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Revisiting the Shocking Aspects of Asian Monetary Unification

  • Hans Genberg

    (Hong Kong Institute for Monetary Research, Hong Kong Monetary Authority)

  • Pierre L. Siklos

    (Wilfrid Laurier University, Viessmann European Research Centre, Hong Kong Institute for Monetary Research)

This paper revisits the question whether economies in Asia are likely to be good candidates for pursuing similar exchange rate policies and ultimately joining together in a monetary union. A number of authors have investigated this question before typically using some variant of the methodology originally used by Bayoumi and Eichengreen (BE) to study the same question for countries that were potential candidates to form common currency area in Europe. It is the contention of this paper that this methodology is flawed because it fails to identify properly the aggregate demand and aggregate supply shocks in each economy and hence cannot adequately address one of the central issues in determining the suitability of two or more countries joining a monetary union. To remedy this deficiency in the existing literature we propose an alternative methodology to identify structural shocks. We will therefore be able to revisit the debate about monetary integration in Asia based on more solid empirical foundations. The results show that these modifications do matter for the cross-country correlation of these shocks. In particular, aggregate demand shocks among the relatively smaller economies of Asia appear to be more highly correlated with the larger or more advanced economies in the regions such as Korea, Hong Kong, Singapore, and Japan, than they are amongst themselves when we rely on the standard BE methodology. When an alternative approach is used we conclude, for example, that aggregate supply shocks remain most highly correlated between China, Hong Kong and the remainder of the economies in our sample while Japan and Singapore, most notably, seem more ¡¥disconnected¡¦ with the rest of the region. Taking explicit account of foreign shocks not only prevents them from erroneously being confounded with domestic shocks as in the conventional methodology, it also makes it possible to evaluate the desirability of a common monetary policy response to common external shocks. Our results show that this can have an important bearing on assessing the desirability of forming a monetary union among the economies in the region. With respect to the implications for monetary unification in Asia our results do not clearly identify a group of countries for which shocks are unambiguously highly correlated and which therefore would be able to perform well with a common monetary policy.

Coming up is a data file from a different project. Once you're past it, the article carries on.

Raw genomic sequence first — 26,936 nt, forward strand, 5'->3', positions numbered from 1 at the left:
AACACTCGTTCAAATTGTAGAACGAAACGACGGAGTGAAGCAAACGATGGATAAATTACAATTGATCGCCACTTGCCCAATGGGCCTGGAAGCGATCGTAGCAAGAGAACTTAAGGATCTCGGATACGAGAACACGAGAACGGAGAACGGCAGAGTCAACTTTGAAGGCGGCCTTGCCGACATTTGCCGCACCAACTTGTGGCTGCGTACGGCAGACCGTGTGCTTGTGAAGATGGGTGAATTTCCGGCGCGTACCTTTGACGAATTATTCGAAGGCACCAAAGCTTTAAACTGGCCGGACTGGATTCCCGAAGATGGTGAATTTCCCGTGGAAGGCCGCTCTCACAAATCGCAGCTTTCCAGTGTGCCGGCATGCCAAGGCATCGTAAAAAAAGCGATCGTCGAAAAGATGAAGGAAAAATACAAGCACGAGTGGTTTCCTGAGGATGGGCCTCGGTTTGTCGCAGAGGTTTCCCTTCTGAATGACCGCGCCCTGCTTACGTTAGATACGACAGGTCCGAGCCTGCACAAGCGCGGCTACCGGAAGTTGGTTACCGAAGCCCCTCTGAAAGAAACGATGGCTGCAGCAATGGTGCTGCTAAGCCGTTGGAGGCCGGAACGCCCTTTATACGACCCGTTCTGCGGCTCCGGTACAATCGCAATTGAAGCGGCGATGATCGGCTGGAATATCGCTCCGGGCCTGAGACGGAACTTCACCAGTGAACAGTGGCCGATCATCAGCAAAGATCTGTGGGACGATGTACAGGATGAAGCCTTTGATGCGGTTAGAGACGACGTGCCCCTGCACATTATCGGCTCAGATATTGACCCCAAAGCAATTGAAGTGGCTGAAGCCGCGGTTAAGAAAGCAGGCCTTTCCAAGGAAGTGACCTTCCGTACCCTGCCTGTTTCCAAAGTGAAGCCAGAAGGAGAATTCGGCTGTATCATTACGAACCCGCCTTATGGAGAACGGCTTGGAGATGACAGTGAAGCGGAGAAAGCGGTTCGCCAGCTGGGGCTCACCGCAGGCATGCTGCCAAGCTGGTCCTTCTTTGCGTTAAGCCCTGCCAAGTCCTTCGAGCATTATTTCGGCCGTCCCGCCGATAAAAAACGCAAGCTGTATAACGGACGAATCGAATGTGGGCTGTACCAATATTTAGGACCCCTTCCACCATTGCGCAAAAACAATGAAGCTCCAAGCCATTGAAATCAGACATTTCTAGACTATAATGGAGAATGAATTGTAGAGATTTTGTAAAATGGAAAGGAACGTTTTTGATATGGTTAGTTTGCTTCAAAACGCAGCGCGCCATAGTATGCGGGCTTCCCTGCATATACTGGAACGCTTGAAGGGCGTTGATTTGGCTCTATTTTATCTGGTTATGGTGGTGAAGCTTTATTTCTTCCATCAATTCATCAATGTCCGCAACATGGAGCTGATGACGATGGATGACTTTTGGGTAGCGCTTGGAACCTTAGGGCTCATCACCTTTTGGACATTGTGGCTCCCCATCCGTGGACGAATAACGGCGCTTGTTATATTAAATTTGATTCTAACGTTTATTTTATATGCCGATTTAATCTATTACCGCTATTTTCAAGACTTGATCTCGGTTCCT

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Paper provided by Hong Kong Institute for Monetary Research in its series Working Papers with number 192009.

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Length: 26 pages
Date of creation: May 2009
Date of revision:
Handle: RePEc:hkm:wpaper:192009